Patent Search & Analytics

What is Semantic Mapping?

By April 29, 2021No Comments

Semantic mapping is the process of creating a visual representation of related concepts using a web or word cloud. This process helps humans understand and retain new concepts and the words to describe them by linking the new information to existing knowledge. Studied since the 1980s, semantic mapping is a valuable technique for increasing vocabulary and therefore reading comprehension for “students who are learning disabled, students in remedial reading classes, and illiterate adults, as well as those in regular classrooms.”  

Just a few years later, researchers formalized this approach to related concepts with “self-organizing semantic maps.” A set of training data noted whether or not an animal possesses a specific characteristic, such as the ability to fly, or if has two or four legs. When this dataset is visualized, the resulting map indicates relevance, or the degree to which each animal in the dataset is semantically similar. The authors of this study argue that this neural network (while simplified) may replicate the way we understand relationships between concepts. 

Historically, artificial intelligence has operated in a “black box,” limiting the transparency around its decision-making. Formalized semantic mapping gives humans and AI a way to communicate using concepts both parties understand.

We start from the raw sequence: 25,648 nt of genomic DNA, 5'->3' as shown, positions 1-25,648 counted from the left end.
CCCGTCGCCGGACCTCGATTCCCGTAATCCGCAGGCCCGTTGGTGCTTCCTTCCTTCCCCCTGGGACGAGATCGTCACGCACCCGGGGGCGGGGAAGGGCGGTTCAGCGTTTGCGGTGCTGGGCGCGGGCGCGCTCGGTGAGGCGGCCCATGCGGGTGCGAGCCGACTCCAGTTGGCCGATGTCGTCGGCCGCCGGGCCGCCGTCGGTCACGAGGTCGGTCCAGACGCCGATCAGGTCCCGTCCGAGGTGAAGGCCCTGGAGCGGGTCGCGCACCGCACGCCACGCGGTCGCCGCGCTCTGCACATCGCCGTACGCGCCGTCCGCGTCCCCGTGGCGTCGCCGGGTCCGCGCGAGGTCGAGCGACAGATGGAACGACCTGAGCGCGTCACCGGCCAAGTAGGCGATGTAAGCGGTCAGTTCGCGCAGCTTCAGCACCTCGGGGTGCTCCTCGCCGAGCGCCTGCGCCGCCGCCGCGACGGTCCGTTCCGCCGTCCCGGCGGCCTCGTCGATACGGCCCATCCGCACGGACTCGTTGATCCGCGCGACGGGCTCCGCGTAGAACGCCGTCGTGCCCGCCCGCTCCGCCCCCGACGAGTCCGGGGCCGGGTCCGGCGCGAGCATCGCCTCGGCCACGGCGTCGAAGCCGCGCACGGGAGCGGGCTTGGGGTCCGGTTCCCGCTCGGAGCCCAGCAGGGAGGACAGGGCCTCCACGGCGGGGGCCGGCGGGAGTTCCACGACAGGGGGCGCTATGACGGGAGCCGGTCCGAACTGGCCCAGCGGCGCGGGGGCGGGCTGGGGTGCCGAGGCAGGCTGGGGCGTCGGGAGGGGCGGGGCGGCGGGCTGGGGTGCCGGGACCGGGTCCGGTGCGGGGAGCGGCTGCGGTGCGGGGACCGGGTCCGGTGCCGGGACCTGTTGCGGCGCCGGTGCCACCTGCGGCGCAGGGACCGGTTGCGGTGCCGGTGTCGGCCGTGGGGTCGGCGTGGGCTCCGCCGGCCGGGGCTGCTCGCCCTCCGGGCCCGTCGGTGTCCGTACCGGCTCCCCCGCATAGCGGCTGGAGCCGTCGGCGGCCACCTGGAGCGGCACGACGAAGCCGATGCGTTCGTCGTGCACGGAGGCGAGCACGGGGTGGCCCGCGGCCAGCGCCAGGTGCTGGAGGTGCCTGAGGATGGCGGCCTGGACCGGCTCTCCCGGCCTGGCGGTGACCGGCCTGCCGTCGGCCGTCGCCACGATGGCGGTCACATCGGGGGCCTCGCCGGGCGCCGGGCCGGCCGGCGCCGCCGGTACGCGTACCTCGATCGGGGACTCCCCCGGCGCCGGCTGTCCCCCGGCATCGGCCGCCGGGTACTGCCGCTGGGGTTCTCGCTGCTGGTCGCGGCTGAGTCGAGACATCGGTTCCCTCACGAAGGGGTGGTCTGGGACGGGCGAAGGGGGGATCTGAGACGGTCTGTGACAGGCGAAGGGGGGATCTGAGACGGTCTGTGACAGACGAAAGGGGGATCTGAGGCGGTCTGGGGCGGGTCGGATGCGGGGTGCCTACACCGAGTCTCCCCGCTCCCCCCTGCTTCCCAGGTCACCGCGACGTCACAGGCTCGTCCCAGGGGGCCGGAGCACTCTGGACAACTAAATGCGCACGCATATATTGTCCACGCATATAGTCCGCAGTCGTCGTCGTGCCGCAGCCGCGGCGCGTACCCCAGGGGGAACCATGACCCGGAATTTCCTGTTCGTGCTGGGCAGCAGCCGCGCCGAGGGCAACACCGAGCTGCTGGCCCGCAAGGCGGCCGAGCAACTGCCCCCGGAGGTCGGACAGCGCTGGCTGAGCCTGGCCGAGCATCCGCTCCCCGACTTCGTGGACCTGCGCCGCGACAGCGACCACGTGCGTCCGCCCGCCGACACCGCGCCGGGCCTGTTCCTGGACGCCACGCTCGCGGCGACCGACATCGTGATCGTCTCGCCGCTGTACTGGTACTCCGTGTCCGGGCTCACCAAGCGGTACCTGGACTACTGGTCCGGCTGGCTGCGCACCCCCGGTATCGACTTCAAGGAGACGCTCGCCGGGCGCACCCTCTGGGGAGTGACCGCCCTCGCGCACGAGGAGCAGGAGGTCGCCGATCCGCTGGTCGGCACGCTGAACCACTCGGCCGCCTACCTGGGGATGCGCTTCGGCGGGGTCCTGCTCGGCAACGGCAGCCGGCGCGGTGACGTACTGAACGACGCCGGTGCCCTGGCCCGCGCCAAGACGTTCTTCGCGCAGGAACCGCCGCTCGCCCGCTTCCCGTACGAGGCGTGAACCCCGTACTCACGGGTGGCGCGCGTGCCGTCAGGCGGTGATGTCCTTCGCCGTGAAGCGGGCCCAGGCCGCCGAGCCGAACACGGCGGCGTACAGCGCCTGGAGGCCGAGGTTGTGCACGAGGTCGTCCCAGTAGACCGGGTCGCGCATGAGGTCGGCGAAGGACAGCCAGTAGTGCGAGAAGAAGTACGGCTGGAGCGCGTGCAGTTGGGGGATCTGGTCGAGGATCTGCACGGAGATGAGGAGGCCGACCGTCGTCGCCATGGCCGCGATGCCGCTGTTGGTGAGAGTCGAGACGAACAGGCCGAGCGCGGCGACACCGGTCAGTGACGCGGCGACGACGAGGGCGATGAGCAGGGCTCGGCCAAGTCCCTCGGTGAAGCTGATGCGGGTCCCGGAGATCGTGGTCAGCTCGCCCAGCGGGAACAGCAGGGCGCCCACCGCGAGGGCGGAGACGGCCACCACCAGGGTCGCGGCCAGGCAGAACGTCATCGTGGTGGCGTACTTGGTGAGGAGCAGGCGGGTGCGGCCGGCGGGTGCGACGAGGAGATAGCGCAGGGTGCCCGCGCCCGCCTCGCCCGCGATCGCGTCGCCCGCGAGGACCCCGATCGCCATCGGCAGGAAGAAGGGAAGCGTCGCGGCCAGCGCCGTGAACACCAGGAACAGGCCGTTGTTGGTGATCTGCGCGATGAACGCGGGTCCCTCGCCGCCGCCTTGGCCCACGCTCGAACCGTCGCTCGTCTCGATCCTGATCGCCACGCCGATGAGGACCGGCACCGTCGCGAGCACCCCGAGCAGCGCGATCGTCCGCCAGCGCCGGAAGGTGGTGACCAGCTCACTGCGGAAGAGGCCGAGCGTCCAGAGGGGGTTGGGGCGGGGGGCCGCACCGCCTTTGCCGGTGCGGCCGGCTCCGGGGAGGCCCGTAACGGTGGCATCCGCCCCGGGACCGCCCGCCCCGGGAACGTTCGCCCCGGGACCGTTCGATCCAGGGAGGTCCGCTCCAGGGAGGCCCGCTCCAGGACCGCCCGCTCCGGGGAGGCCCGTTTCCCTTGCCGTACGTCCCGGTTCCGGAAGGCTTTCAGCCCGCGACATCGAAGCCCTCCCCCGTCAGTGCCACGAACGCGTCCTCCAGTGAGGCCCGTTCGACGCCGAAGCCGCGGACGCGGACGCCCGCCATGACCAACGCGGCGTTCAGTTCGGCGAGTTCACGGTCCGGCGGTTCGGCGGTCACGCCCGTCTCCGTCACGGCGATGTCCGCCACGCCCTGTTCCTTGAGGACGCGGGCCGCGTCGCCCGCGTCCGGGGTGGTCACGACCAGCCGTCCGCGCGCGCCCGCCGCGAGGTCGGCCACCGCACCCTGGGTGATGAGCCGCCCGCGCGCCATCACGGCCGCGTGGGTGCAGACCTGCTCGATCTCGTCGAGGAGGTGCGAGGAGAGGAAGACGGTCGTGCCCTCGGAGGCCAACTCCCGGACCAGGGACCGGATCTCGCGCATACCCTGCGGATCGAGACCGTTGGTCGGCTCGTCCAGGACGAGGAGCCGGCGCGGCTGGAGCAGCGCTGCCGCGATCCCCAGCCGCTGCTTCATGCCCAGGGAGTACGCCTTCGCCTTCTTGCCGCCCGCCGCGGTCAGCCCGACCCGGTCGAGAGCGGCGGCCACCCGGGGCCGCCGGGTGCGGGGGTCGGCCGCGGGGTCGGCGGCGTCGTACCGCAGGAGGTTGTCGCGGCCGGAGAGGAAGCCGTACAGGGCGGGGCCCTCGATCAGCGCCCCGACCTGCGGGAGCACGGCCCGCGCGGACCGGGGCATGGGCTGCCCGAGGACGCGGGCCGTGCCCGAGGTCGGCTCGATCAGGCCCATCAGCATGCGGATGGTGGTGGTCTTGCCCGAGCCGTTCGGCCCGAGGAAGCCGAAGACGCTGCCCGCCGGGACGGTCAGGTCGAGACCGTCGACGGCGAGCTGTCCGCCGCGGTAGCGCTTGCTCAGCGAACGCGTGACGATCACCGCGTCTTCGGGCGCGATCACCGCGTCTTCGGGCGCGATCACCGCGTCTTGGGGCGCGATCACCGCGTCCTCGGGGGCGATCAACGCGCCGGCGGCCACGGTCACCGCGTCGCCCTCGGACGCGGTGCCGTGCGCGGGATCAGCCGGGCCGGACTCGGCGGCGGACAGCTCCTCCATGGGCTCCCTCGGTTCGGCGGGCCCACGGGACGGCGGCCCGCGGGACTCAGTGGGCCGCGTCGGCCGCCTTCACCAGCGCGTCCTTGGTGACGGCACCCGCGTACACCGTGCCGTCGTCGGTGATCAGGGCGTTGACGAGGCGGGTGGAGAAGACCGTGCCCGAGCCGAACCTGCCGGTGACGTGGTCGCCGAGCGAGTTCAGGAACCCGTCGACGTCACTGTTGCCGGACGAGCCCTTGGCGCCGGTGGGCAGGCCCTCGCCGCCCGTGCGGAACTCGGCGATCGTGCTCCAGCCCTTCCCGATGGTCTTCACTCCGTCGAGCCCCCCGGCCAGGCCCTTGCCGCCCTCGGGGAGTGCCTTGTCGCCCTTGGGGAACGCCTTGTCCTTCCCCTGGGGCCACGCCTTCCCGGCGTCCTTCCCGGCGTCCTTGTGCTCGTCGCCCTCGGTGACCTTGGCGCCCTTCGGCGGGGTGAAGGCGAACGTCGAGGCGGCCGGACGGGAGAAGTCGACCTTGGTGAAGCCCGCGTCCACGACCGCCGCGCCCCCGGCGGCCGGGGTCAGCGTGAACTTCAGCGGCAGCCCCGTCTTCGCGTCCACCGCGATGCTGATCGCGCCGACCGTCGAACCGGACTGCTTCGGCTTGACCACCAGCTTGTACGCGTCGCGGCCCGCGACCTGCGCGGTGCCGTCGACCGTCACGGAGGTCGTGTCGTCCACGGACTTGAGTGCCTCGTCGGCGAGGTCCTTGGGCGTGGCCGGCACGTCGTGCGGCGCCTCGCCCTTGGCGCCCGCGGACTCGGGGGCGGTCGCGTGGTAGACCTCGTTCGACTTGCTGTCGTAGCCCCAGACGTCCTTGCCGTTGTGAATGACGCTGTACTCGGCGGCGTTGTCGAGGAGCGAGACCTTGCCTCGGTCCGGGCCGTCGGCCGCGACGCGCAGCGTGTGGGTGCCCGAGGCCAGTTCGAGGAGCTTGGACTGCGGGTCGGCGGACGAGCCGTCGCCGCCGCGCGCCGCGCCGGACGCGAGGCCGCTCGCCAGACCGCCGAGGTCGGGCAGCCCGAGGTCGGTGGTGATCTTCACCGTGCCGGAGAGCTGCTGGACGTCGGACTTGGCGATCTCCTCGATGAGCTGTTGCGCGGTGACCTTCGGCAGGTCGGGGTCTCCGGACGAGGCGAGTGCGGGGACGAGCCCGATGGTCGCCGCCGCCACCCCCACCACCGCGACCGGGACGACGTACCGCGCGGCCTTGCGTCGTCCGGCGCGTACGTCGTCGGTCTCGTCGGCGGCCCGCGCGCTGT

Semantic Mapping in Patent Searching

IP.com puts the power of semantic mapping to use with its AI-enabled patent search software. InnovationQ Plus® uses concept-based search technology to identify the most relevant results within the global patent database. The results can then be visualized with our Semantic Map, which indicates the conceptual relationships between patents. 

Without semantic mapping, this geographic representation of concepts would not be possible. Not only does InnovationQ Plus® form a word cloud of related ideas, it then uses natural language processing to map individual patents to these concepts based on their claims. This powerful patent mapping technique allows companies to identify related spaces that are highly competitive, home to emerging markets, or void of patents altogether.